'What's your timeline for making a decision, and when can I expect to hear back from you?'
This one tells them you're interested in the role and eager to hear their decision.
"Knowing a company's timeline should be your ultimate goal during an interview process after determining your fit for the position and whether you like the company's culture," Hoover said. It will help you determine how and when to follow up, and how long to wait before "moving on."
'Is this a new position? If not, why did the person before me leave this role?'
This might be uncomfortable to ask, but Harrison said it's not uncommon to ask and that it shows you are being smart and analytical by wanting to know why someone may have been unhappy in this role previously.
If you found out they left the role because they were promoted, that's also useful information.
"It's helpful to know if the last person quit, if the business is growing, or if there's some other driver at play," Angela Copeland, career coach at Copeland Coaching, told Business Insider.
'Where do you see the company in three years and how would the person in this role contribute to this vision?'
Asking this question will show your interviewer that you can think big picture, that you're wanting to stay with the company long-term, and that you want to make a lasting impression in whatever company you end up in, said Harrison.
I read X about your CEO in Business Insider. Can you tell me more about this?
Oliver said questions like this simply show you've done your homework and are genuinely interested in the company and its leaders.
'What's your staff turnover rate and what are you doing to reduce it?'
While this question may seem forward, Harrison said it's a smart question to ask because it shows that you understand the importance of landing a secure position. "It is a black and white way to get to the heart of what kind of company this is and if people like to work here," he said.
'Is there anything else I can provide to help you make your decision?'
This simple question is polite to ask and it can give you peace of mind to know that you've covered all your bases, Hoover said. "It shows enthusiasm and eagerness but with polish."
'What was your career plan before you got into this role, and how has that changed since you've been here?'
Most people love to talk about themselves. Toward the end of your conversation, try engaging your interviewer with a discussion about their own professional path.
It certainly worked for Cameron Haberman, who, along with his twin Tyler, landed a gig at Apple.
'What makes people stay at this company?'
April Boykin-Huchko, HR manager at marketing firm Affect, told Business Insider that it's always a good idea to get a broader sense of the company's culture.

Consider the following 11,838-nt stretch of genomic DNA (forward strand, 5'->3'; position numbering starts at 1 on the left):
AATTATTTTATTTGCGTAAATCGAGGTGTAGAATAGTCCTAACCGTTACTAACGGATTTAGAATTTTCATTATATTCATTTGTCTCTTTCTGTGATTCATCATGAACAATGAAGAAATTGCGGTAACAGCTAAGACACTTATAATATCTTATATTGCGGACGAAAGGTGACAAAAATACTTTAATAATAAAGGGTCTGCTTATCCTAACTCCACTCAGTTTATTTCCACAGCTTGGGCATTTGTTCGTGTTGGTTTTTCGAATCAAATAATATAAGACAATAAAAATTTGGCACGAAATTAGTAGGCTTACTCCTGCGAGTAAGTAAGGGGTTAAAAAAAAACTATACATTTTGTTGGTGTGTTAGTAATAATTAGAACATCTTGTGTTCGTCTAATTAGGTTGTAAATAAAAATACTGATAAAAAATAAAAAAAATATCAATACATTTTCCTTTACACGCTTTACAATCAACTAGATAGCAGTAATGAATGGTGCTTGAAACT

'Where do you see yourself in five years?'
Becca Brown, the cofounder of the women's shoe-care company Solemates, interviewed 20 to 30 job candidates a year in her various roles at Goldman Sachs. She told Business Insider she wished candidates would have asked her this question.
"I like this question, and yet no one ever asked it because it's difficult to answer," she said. "It's an important question for anyone to be asking him or herself, and so if ever a candidate were to ask this question, it would have stood out."
She continued: "I think this is a good question for interviewees to ask because as a candidate if you see where the person interviewing you is headed, you can decide if that trajectory is in line with your career objectives. While they don't have to be completely correlated, it's helpful for the candidate to have some indication of the interviewer's direction."
'What's one of the most interesting projects or opportunities that you've worked on?'
"I like this question because it gets me thinking about my own experiences, and my response changes depending on what I was or am working on — and in theory, should always be changing if I'm challenging myself and advancing," Brown told Business Insider.
Brown said that by asking for a specific example, candidates can get a better picture of what the job entails and how people function in certain roles.
"I always liked getting this question because it would make me reflect on what experiences I was excited about or proud of at the time, and it would make me want to create more of these types of opportunities and experiences," she said.
'Do you need me to clarify or elaborate on anything I said or that you read on my résumé?'
Offer to go into greater detail on any answers you may have given, or any jobs or accomplishments on your résumé. The hiring manager will likely appreciate it.
Is there anything we haven't covered that you think is important to know about working here?'
Hoover said this is a good wrap-up question that gives you a break from doing all the talking. In addition, she said you may get " answers to questions you didn't even know to ask but are important."